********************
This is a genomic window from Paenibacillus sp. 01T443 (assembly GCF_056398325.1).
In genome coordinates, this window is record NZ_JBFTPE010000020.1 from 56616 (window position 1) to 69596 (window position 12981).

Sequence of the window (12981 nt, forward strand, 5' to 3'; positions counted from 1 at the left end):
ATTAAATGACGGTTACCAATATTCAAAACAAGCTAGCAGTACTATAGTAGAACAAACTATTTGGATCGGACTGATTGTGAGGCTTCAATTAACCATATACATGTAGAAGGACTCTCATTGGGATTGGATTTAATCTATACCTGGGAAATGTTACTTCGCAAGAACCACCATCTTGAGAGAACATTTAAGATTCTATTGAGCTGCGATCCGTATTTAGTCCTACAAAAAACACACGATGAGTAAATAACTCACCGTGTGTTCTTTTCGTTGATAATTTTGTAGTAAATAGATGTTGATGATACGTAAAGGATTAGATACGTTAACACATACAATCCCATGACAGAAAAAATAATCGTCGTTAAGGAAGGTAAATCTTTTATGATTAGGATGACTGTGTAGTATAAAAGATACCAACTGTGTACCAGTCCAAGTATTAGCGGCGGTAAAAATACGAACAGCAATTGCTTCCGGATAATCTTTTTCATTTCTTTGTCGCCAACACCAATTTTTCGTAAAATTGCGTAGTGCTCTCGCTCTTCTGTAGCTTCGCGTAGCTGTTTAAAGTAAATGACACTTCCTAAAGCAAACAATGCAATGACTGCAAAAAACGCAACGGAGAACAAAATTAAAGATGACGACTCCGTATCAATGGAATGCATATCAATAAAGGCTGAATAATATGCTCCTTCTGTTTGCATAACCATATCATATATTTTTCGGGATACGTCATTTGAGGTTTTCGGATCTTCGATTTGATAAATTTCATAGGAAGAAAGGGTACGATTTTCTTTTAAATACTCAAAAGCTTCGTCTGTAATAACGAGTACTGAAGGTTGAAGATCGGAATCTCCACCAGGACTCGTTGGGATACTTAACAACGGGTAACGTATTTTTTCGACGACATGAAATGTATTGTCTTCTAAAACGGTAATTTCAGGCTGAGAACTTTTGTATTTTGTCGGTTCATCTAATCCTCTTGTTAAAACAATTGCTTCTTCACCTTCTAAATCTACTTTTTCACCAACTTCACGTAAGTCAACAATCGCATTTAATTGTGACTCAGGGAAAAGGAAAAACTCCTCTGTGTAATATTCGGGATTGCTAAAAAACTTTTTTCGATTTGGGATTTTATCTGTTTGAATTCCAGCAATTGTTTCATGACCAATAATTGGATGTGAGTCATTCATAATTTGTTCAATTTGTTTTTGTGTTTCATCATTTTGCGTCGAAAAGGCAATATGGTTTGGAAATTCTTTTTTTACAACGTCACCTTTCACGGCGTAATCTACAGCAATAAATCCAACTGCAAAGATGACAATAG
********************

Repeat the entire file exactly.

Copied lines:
This is a genomic window from Paenibacillus sp. 01T443 (assembly GCF_056398325.1).
In genome coordinates, this window is record NZ_JBFTPE010000020.1 from 56616 (window position 1) to 69596 (window position 12981).

Sequence of the window (12981 nt, forward strand, 5' to 3'; positions counted from 1 at the left end):
ATTAAATGACGGTTACCAATATTCAAAACAAGCTAGCAGTACTATAGTAGAACAAACTATTTGGATCGGACTGATTGTGAGGCTTCAATTAACCATATACATGTAGAAGGACTCTCATTGGGATTGGATTTAATCTATACCTGGGAAATGTTACTTCGCAAGAACCACCATCTTGAGAGAACATTTAAGATTCTATTGAGCTGCGATCCGTATTTAGTCCTACAAAAAACACACGATGAGTAAATAACTCACCGTGTGTTCTTTTCGTTGATAATTTTGTAGTAAATAGATGTTGATGATACGTAAAGGATTAGATACGTTAACACATACAATCCCATGACAGAAAAAATAATCGTCGTTAAGGAAGGTAAATCTTTTATGATTAGGATGACTGTGTAGTATAAAAGATACCAACTGTGTACCAGTCCAAGTATTAGCGGCGGTAAAAATACGAACAGCAATTGCTTCCGGATAATCTTTTTCATTTCTTTGTCGCCAACACCAATTTTTCGTAAAATTGCGTAGTGCTCTCGCTCTTCTGTAGCTTCGCGTAGCTGTTTAAAGTAAATGACACTTCCTAAAGCAAACAATGCAATGACTGCAAAAAACGCAACGGAGAACAAAATTAAAGATGACGACTCCGTATCAATGGAATGCATATCAATAAAGGCTGAATAATATGCTCCTTCTGTTTGCATAACCATATCATATATTTTTCGGGATACGTCATTTGAGGTTTTCGGATCTTCGATTTGATAAATTTCATAGGAAGAAAGGGTACGATTTTCTTTTAAATACTCAAAAGCTTCGTCTGTAATAACGAGTACTGAAGGTTGAAGATCGGAATCTCCACCAGGACTCGTTGGGATACTTAACAACGGGTAACGTATTTTTTCGACGACATGAAATGTATTGTCTTCTAAAACGGTAATTTCAGGCTGAGAACTTTTGTATTTTGTCGGTTCATCTAATCCTCTTGTTAAAACAATTGCTTCTTCACCTTCTAAATCTACTTTTTCACCAACTTCACGTAAGTCAACAATCGCATTTAATTGTGACTCAGGGAAAAGGAAAAACTCCTCTGTGTAATATTCGGGATTGCTAAAAAACTTTTTTCGATTTGGGATTTTATCTGTTTGAATTCCAGCAATTGTTTCATGACCAATAATTGGATGTGAGTCATTCATAATTTGTTCAATTTGTTTTTGTGTTTCATCATTTTGCGTCGAAAAGGCAATATGGTTTGGAAATTCTTTTTTTACAACGTCACCTTTCACGGCGTAATCTACAGCAATAAATCCAACTGCAAAGATGACAATAG